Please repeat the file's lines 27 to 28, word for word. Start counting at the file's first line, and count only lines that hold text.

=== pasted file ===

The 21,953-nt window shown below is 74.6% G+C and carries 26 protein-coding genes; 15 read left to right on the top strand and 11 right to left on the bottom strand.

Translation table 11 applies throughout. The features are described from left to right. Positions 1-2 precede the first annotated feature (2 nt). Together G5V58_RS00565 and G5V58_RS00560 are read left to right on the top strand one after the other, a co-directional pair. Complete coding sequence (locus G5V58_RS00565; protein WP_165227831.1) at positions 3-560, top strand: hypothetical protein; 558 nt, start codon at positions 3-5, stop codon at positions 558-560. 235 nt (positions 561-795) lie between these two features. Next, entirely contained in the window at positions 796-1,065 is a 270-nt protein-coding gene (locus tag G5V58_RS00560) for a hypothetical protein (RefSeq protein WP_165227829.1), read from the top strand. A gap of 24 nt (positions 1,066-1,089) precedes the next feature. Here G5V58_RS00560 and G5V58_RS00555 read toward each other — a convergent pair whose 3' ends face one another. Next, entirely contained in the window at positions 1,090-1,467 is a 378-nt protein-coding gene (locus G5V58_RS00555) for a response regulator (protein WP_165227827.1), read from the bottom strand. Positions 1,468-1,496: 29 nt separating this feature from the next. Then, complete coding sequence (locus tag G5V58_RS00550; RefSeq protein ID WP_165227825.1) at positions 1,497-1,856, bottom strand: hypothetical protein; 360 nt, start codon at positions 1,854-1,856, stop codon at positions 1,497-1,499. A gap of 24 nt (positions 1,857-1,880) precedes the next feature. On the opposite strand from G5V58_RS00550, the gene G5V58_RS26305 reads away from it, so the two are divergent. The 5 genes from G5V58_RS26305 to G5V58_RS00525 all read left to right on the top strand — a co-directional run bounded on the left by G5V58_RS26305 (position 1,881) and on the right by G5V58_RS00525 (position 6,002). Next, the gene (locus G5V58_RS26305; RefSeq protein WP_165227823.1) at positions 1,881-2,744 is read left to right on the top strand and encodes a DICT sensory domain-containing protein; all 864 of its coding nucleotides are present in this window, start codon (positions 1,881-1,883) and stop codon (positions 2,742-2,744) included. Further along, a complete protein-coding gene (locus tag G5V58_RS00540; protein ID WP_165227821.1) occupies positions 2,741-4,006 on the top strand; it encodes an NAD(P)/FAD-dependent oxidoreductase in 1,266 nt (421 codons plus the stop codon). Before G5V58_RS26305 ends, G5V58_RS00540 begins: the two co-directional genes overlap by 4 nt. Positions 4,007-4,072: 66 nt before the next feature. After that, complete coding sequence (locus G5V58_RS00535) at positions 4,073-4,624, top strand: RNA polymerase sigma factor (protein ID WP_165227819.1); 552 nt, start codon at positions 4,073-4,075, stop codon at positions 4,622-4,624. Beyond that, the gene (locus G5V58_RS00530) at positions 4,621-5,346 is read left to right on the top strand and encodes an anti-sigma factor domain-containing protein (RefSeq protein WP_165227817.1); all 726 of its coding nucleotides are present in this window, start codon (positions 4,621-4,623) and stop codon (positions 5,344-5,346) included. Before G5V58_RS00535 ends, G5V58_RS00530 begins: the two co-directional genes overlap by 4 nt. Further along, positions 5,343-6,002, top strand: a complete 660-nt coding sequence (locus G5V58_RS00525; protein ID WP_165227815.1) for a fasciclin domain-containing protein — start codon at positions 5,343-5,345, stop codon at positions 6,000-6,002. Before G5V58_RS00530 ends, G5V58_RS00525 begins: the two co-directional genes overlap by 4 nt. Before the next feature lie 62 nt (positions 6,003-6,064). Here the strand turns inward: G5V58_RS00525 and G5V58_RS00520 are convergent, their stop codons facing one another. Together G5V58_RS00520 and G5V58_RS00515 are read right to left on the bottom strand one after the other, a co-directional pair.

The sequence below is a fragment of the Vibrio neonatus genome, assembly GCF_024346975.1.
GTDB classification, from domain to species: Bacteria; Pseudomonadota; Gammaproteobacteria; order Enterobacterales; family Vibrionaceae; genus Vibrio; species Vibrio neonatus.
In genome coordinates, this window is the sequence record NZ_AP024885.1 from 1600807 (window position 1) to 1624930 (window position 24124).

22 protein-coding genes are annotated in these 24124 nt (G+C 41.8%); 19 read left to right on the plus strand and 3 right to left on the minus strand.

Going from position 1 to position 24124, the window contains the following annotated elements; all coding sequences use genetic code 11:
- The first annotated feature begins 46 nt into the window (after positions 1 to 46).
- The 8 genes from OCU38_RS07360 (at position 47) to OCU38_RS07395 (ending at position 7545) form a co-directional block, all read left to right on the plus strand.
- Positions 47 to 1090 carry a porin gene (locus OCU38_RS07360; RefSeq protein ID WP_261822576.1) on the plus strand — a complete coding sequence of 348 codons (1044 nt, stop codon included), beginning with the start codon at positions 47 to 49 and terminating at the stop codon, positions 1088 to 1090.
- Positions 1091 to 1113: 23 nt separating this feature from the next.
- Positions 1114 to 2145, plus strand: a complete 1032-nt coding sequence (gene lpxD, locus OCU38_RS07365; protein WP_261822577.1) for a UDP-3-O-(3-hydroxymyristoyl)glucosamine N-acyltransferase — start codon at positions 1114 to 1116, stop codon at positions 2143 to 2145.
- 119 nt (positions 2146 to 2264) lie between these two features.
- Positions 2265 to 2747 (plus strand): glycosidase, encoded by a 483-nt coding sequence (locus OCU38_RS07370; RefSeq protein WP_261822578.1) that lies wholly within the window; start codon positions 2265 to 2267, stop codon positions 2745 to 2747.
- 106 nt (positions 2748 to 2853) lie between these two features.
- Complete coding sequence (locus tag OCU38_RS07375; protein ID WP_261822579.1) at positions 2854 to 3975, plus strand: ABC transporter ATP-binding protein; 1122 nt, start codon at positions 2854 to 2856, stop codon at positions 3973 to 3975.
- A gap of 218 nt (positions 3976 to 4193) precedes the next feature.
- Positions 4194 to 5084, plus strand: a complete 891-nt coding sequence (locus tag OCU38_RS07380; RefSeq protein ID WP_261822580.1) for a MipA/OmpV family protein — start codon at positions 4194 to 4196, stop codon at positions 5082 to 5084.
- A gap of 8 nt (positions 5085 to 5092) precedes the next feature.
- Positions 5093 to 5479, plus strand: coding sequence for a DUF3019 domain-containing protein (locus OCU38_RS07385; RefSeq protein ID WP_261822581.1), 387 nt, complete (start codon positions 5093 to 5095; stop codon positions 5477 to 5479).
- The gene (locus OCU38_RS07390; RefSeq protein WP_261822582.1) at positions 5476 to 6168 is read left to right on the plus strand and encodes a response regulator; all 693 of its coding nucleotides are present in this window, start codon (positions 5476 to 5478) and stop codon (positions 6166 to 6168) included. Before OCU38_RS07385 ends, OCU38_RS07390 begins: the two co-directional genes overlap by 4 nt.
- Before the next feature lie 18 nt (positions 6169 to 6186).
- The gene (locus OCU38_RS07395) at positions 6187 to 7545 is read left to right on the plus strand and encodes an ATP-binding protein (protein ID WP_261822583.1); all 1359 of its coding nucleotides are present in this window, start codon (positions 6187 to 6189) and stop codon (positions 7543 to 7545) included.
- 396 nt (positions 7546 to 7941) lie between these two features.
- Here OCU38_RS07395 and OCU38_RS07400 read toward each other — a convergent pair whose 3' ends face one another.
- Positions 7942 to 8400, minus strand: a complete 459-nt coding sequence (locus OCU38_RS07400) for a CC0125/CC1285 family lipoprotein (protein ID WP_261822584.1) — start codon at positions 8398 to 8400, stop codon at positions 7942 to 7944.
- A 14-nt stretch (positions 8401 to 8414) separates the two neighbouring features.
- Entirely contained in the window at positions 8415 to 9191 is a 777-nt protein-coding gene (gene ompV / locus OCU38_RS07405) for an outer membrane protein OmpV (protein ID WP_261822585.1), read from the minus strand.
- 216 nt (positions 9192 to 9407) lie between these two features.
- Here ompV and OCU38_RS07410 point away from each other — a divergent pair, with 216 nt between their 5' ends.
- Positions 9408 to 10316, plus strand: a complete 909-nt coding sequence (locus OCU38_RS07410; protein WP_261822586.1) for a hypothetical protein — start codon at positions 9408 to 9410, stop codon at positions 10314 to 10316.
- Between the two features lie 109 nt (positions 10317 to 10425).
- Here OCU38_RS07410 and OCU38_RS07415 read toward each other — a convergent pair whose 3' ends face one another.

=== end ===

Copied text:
- A 14-nt stretch (positions 8401 to 8414) separates the two neighbouring features.
- Entirely contained in the window at positions 8415 to 9191 is a 777-nt protein-coding gene (gene ompV / locus OCU38_RS07405) for an outer membrane protein OmpV (protein ID WP_261822585.1), read from the minus strand.